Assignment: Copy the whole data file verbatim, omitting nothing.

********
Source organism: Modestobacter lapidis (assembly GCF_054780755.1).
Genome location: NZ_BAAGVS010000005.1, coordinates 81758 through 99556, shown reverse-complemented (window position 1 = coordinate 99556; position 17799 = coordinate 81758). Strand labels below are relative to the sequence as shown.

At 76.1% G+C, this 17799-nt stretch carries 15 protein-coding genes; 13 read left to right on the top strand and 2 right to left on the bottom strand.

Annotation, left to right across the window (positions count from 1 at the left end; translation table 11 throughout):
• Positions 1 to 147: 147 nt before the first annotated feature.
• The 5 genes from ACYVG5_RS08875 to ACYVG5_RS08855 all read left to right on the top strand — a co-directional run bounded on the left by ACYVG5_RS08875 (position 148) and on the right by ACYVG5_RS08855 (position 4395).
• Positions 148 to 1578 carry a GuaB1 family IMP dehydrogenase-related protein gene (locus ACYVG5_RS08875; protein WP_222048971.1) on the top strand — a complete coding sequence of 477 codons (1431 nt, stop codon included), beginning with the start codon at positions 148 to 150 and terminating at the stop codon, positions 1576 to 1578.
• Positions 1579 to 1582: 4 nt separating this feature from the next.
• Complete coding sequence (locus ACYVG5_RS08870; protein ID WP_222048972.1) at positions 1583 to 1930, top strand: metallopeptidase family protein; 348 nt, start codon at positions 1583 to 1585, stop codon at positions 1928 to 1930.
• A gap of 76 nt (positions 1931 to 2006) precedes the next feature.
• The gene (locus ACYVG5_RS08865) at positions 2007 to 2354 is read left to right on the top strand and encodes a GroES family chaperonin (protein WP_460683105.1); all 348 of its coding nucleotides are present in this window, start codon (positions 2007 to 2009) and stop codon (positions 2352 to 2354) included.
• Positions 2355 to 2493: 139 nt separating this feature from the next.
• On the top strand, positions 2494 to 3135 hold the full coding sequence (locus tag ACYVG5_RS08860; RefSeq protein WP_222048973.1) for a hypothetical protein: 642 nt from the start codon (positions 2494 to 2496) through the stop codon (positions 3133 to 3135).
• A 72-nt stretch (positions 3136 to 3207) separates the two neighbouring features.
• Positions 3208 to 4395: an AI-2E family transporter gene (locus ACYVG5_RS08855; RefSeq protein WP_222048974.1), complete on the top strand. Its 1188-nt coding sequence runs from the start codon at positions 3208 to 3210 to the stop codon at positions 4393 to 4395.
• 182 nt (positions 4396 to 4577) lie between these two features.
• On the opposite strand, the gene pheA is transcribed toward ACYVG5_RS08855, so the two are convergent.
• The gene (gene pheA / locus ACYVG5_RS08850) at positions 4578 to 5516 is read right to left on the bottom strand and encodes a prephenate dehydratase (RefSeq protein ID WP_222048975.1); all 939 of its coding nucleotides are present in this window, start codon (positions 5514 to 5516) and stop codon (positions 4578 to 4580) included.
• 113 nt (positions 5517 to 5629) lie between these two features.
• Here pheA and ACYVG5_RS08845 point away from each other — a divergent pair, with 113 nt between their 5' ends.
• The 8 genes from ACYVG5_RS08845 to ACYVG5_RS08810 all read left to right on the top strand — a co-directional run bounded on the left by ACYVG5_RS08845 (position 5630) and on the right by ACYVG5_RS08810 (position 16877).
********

Source organism: Modestobacter lapidis (assembly GCF_054780755.1).
Genome location: NZ_BAAGVS010000005.1, coordinates 81758 through 99556, shown reverse-complemented (window position 1 = coordinate 99556; position 17799 = coordinate 81758). Strand labels below are relative to the sequence as shown.

At 76.1% G+C, this 17799-nt stretch carries 15 protein-coding genes; 13 read left to right on the top strand and 2 right to left on the bottom strand.

Annotation, left to right across the window (positions count from 1 at the left end; translation table 11 throughout):
• Positions 1 to 147: 147 nt before the first annotated feature.
• The 5 genes from ACYVG5_RS08875 to ACYVG5_RS08855 all read left to right on the top strand — a co-directional run bounded on the left by ACYVG5_RS08875 (position 148) and on the right by ACYVG5_RS08855 (position 4395).
• Positions 148 to 1578 carry a GuaB1 family IMP dehydrogenase-related protein gene (locus ACYVG5_RS08875; protein WP_222048971.1) on the top strand — a complete coding sequence of 477 codons (1431 nt, stop codon included), beginning with the start codon at positions 148 to 150 and terminating at the stop codon, positions 1576 to 1578.
• Positions 1579 to 1582: 4 nt separating this feature from the next.
• Complete coding sequence (locus ACYVG5_RS08870; protein ID WP_222048972.1) at positions 1583 to 1930, top strand: metallopeptidase family protein; 348 nt, start codon at positions 1583 to 1585, stop codon at positions 1928 to 1930.
• A gap of 76 nt (positions 1931 to 2006) precedes the next feature.
• The gene (locus ACYVG5_RS08865) at positions 2007 to 2354 is read left to right on the top strand and encodes a GroES family chaperonin (protein WP_460683105.1); all 348 of its coding nucleotides are present in this window, start codon (positions 2007 to 2009) and stop codon (positions 2352 to 2354) included.
• Positions 2355 to 2493: 139 nt separating this feature from the next.
• On the top strand, positions 2494 to 3135 hold the full coding sequence (locus tag ACYVG5_RS08860; RefSeq protein WP_222048973.1) for a hypothetical protein: 642 nt from the start codon (positions 2494 to 2496) through the stop codon (positions 3133 to 3135).
• A 72-nt stretch (positions 3136 to 3207) separates the two neighbouring features.
• Positions 3208 to 4395: an AI-2E family transporter gene (locus ACYVG5_RS08855; RefSeq protein WP_222048974.1), complete on the top strand. Its 1188-nt coding sequence runs from the start codon at positions 3208 to 3210 to the stop codon at positions 4393 to 4395.
• 182 nt (positions 4396 to 4577) lie between these two features.
• On the opposite strand, the gene pheA is transcribed toward ACYVG5_RS08855, so the two are convergent.
• The gene (gene pheA / locus ACYVG5_RS08850) at positions 4578 to 5516 is read right to left on the bottom strand and encodes a prephenate dehydratase (RefSeq protein ID WP_222048975.1); all 939 of its coding nucleotides are present in this window, start codon (positions 5514 to 5516) and stop codon (positions 4578 to 4580) included.
• 113 nt (positions 5517 to 5629) lie between these two features.
• Here pheA and ACYVG5_RS08845 point away from each other — a divergent pair, with 113 nt between their 5' ends.
• The 8 genes from ACYVG5_RS08845 to ACYVG5_RS08810 all read left to right on the top strand — a co-directional run bounded on the left by ACYVG5_RS08845 (position 5630) and on the right by ACYVG5_RS08810 (position 16877).